Special priced-down reissue available only for a limited period of time until December 21, 2015. Comes with liner notes. Finally, a non-bootleg issue of one of Miles Davis' greatest electric performances ever. In fact this is the very first of the Miles Davis Quintet's electric gigs – it was also one of the last four performances of this great band. Not just recorded, but performed. The band, consisting of Davis, Wayne Shorter on soprano and tenor, Chick Corea on Fender Rhodes, Dave Holland on both acoustic and electric bass, and Jack DeJohnette on drums. With percussionist Airto Moreira providing color and texture, the band became a sextet.
The creative vision of Miles Davis was at its most mercurial in the late '60s and early '70s. He advanced the language of jazz (and pop) not just … Full Descriptionwith each album, but practically with each gig. A perfect case in point is this live two-disc set. LIVE AT THE FILLMORE EAST is like manna from heaven for Miles fans, its nine cuts all previously unreleased performances from a formation of Miles's band that didn't stabilize long enough for a studio release. A considerably different version of this band had recorded the groundbreaking BITCHES BREW not much more than six months before this Fillmore appearance, but the record released as AT THE FILLMORE in 1971, featured yet another incarnation, sans Wayne Shorter, whose last gig with Miles is captured here.
Accordingly, this release finds Davis and cohorts in transition between the abstract jazz-rock of BITCHES BREW and the funkified, modal jams of subsequent recordings. The two sets documented here draw largely from BITCHES BREW, but the variations just a few months down the line are startling. Chick Corea's ring-modulated electric piano creates a Stockhausen-like maelstrom of sound, while Shorter plays some of the most daring, freewheeling solos of his career. Dave Holland splits the difference between funk, rock, and jazz, joining with Jack DeJohnette's roiling drums to forge a tumbling sonic carnival ride. The entire band blazes through every tune working on all cylinders, making a monstrously joyful noise by which the rest of us are still edified, even decades after the fact.
Jazz at the Plaza is a live album by Miles Davis. It was recorded in 1958 and released in 1973 by Columbia Records. A great lost live set – recorded in 1958 during that pivotal time when Miles was working with Coltrane, Cannonball Adderley, Bill Evans, Paul Chambers, and Philly Joe Jones. The whole thing's a great example of how the group could hold up the perfection of Kind Of Blue in a live setting – and the long tracks include "Straight, No Chaser", "If I Were A Bell", and "Oleo".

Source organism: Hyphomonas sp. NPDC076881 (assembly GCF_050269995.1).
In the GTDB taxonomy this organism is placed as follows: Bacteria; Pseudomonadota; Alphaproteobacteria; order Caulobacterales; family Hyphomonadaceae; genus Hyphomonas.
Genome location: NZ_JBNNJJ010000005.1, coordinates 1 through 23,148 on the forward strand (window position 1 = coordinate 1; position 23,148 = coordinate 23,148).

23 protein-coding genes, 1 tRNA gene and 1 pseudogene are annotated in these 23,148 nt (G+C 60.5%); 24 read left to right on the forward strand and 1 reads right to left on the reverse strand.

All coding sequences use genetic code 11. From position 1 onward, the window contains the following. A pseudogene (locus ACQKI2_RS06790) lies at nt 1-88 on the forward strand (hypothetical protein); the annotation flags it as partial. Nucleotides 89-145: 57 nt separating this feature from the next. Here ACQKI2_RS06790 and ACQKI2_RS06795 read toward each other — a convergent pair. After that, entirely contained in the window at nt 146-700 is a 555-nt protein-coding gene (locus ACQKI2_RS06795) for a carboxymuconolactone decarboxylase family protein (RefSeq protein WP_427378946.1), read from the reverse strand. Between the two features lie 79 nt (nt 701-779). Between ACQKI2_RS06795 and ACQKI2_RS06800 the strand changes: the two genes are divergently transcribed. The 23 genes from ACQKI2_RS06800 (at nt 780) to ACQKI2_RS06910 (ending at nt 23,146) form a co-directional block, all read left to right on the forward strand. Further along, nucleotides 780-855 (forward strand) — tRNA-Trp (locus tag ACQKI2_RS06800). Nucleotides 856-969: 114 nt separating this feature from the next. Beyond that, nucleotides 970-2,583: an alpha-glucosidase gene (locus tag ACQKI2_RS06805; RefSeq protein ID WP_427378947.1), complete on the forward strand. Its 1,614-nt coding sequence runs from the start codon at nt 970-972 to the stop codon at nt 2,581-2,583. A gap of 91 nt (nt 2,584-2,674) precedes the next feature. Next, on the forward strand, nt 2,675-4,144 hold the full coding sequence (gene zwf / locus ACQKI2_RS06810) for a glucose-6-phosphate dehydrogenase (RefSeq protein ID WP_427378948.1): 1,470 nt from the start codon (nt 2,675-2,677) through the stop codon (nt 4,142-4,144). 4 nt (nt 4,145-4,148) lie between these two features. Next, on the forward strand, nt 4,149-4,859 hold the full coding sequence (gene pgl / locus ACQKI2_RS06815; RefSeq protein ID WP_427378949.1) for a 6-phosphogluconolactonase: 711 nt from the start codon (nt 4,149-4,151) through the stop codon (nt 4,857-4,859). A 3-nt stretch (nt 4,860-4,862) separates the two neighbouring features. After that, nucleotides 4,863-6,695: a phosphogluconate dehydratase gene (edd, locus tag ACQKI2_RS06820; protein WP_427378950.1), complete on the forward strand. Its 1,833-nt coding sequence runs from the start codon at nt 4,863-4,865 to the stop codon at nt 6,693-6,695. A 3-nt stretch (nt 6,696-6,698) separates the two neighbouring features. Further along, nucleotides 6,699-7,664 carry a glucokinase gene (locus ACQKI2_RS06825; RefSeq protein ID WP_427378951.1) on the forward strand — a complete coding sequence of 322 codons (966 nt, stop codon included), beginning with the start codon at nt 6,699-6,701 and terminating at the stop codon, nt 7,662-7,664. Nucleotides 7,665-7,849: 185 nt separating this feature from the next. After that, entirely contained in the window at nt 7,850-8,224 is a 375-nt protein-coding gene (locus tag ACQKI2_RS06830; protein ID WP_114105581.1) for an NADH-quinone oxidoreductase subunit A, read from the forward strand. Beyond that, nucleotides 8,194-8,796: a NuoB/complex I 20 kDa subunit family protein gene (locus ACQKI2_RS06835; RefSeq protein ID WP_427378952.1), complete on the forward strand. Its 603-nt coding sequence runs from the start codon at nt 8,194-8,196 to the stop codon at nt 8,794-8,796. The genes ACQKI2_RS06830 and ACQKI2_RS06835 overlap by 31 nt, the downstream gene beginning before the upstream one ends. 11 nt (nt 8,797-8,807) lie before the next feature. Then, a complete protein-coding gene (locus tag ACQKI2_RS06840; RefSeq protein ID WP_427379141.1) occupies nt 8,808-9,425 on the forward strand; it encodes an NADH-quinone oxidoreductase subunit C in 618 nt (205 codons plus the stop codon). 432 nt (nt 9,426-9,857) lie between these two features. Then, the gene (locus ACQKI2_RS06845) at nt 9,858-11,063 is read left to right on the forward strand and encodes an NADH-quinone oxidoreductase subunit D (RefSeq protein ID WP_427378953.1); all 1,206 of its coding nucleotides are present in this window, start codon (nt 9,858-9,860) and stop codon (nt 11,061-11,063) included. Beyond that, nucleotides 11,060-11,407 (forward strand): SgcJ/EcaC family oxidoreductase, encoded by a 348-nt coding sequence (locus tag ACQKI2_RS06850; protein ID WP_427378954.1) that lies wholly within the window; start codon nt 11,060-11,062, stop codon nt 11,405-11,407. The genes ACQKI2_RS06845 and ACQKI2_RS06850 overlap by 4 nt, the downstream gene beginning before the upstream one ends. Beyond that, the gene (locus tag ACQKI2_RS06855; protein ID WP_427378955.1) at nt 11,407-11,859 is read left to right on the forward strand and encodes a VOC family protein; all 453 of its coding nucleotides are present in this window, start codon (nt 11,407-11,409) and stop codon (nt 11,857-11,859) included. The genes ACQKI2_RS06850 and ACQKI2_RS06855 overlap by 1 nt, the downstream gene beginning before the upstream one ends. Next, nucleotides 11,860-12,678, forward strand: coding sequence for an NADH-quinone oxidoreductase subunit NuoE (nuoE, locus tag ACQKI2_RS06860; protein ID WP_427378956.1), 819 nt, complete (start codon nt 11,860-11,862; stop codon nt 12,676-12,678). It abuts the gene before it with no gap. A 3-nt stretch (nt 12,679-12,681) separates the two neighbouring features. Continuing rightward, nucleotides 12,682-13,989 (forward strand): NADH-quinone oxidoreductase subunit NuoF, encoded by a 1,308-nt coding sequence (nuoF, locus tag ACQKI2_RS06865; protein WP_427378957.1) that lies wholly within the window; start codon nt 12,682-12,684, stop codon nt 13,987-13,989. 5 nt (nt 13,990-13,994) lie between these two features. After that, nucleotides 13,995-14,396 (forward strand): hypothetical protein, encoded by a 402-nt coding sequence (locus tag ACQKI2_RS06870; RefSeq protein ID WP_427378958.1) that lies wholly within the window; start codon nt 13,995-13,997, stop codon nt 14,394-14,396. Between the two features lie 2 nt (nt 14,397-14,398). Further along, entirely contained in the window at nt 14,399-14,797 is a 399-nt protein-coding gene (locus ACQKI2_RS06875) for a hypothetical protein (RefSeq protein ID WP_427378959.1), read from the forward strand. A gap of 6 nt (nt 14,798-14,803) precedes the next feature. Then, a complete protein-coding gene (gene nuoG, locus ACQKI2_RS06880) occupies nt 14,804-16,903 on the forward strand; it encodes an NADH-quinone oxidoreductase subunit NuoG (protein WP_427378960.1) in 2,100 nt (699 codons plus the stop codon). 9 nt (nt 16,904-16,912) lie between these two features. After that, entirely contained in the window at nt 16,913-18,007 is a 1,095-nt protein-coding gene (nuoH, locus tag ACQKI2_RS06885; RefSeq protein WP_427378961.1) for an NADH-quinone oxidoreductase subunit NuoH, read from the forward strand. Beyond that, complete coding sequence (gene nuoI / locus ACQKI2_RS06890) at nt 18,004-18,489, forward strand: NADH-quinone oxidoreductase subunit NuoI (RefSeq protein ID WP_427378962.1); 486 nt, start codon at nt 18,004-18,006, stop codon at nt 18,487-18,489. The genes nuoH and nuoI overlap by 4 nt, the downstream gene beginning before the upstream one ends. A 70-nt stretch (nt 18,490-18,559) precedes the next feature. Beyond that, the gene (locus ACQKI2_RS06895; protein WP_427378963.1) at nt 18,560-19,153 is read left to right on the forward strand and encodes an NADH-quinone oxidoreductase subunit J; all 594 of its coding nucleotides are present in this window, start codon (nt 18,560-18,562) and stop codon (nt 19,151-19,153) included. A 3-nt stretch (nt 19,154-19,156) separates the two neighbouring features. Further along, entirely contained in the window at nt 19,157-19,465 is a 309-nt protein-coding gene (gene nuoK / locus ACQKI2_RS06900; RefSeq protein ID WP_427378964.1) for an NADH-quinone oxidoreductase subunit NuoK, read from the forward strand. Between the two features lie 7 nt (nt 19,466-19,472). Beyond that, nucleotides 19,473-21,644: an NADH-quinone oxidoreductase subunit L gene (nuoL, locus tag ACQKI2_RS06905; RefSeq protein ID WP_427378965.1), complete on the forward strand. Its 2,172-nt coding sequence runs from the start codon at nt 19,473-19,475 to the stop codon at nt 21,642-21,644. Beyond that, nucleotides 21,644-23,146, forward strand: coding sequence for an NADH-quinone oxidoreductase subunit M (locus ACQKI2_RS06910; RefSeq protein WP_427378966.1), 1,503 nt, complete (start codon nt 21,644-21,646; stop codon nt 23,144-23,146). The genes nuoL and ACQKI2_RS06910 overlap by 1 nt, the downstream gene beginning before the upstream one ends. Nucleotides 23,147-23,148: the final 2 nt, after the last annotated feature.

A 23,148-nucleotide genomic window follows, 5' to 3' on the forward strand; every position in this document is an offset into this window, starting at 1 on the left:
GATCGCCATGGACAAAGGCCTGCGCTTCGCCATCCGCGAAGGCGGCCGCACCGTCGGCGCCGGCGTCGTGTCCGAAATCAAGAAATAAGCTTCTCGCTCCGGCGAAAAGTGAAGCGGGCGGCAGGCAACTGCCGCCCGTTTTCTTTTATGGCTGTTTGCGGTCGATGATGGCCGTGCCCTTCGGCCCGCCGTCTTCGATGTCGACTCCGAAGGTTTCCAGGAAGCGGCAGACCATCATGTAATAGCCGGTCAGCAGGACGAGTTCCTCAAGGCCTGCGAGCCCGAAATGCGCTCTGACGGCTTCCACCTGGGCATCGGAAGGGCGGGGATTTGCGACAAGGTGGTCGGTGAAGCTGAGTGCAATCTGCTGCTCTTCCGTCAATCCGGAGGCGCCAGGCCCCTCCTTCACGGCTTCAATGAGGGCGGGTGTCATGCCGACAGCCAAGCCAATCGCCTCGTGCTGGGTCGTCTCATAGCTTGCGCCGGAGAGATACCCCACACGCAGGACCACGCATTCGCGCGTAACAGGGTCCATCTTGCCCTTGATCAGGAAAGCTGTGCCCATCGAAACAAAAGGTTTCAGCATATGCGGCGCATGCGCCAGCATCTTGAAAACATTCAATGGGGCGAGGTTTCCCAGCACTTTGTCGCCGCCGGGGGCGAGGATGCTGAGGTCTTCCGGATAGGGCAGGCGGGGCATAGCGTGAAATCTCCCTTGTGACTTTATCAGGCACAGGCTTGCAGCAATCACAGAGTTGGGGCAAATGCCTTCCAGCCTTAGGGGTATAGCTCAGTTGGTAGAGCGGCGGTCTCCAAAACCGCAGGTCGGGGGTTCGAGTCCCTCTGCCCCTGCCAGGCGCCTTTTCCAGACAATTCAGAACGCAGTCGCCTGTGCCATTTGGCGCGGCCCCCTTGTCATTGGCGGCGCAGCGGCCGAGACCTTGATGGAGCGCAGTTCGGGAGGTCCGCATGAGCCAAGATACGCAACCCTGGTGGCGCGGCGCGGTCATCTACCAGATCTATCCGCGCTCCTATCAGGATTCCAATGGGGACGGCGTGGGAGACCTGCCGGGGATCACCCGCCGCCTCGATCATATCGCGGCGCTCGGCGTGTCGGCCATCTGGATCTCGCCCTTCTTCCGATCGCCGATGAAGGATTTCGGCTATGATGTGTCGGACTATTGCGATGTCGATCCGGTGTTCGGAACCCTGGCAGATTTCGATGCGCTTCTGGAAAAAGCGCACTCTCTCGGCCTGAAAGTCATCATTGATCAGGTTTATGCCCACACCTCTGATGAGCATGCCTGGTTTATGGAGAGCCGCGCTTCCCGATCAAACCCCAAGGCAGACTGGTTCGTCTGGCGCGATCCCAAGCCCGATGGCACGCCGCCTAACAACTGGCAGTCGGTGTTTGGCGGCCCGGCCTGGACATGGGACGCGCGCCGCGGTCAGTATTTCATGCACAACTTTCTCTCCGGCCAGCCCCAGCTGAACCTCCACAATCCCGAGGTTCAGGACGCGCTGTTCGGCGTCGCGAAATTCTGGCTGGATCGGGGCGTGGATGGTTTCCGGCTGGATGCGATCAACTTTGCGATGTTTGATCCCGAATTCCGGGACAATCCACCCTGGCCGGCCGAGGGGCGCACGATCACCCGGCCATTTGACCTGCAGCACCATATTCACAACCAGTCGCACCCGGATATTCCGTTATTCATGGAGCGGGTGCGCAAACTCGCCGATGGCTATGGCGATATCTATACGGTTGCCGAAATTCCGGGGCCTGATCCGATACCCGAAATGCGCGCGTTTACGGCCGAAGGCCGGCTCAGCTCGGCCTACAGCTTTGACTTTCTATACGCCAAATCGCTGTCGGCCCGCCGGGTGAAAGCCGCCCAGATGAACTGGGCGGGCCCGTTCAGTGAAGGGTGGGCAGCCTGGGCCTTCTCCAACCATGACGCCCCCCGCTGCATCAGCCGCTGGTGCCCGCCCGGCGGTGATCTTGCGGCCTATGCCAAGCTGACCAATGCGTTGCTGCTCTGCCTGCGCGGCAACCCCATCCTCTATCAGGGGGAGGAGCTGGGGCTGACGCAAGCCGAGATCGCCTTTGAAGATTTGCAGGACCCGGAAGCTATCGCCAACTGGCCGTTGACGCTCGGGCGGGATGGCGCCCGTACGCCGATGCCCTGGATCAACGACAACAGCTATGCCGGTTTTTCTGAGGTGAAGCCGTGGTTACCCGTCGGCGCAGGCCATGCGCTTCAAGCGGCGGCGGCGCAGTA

Miles Davis is universally regarded as one of the most influential and innovative jazz musicians and composers of the 20th Century. He was at the forefront of the jazz world for decades and was involved in the evolution of bebop, cool jazz, modal jazz and jazz fusion amongst others. Miles Davis played many times at the Montreux Jazz Festival, especially after his return to performance in the early eighties. This DVD brings together some of the highlights of those Montreux shows stretching back to his first appearance in 1973 and up to his final concert there in July 1991, just a couple of months before his death in September of that year.
2010 two CD set containing all surviving music from a never before heard performance by the 1969 Miles Davis Quintet, with Wayne Shorter, Chick Corea, Dave Holland and Jack DeJohnette. It was taped at the Blue Coronet Club in New York in June of that year, before the group embarked on a European tour. Miles remembered this group in his autobiography as really a bad motherfucker. These recordings are welcome considering that this exact formation of the quintet never made a studio recording.
From his early years mastering bebop and jazz standards, through his cool, modal, post-bop, electric and funk periods, there was always a strong sense of direction and a singular voice in the middle of the fray. That essence remained through Davis' final years; he still offered beautiful songs, wisely chosen and intelligently arranged. Miles traditionalists will appreciate the first track here, in which he breathes new life into "In A Silent Way." That quickly leads into "Intruder," a blowing vehicle for the venerable and impressive saxophonist Kenny Garrett. Garrett and bassist Richard Patterson proceed to go crazy on the frenetically funky "Wrinkle." Tunes like "New Blues" and "Tutu" reveal the sophistication of the master himself as a composer, as well as his finesse on trumpet. Another standout player here is the insanely expressive Foley, sounding like Jimi Hendrix, only funkier (and on bass).
2002 remastered reissue of 1996 live release featuring material recorded on two tours from 1985-91. Includes Kenny Garrett & Foley & Adam Holzman. The closing track, 'Hannibal', comes from the very last performance of Davis' life.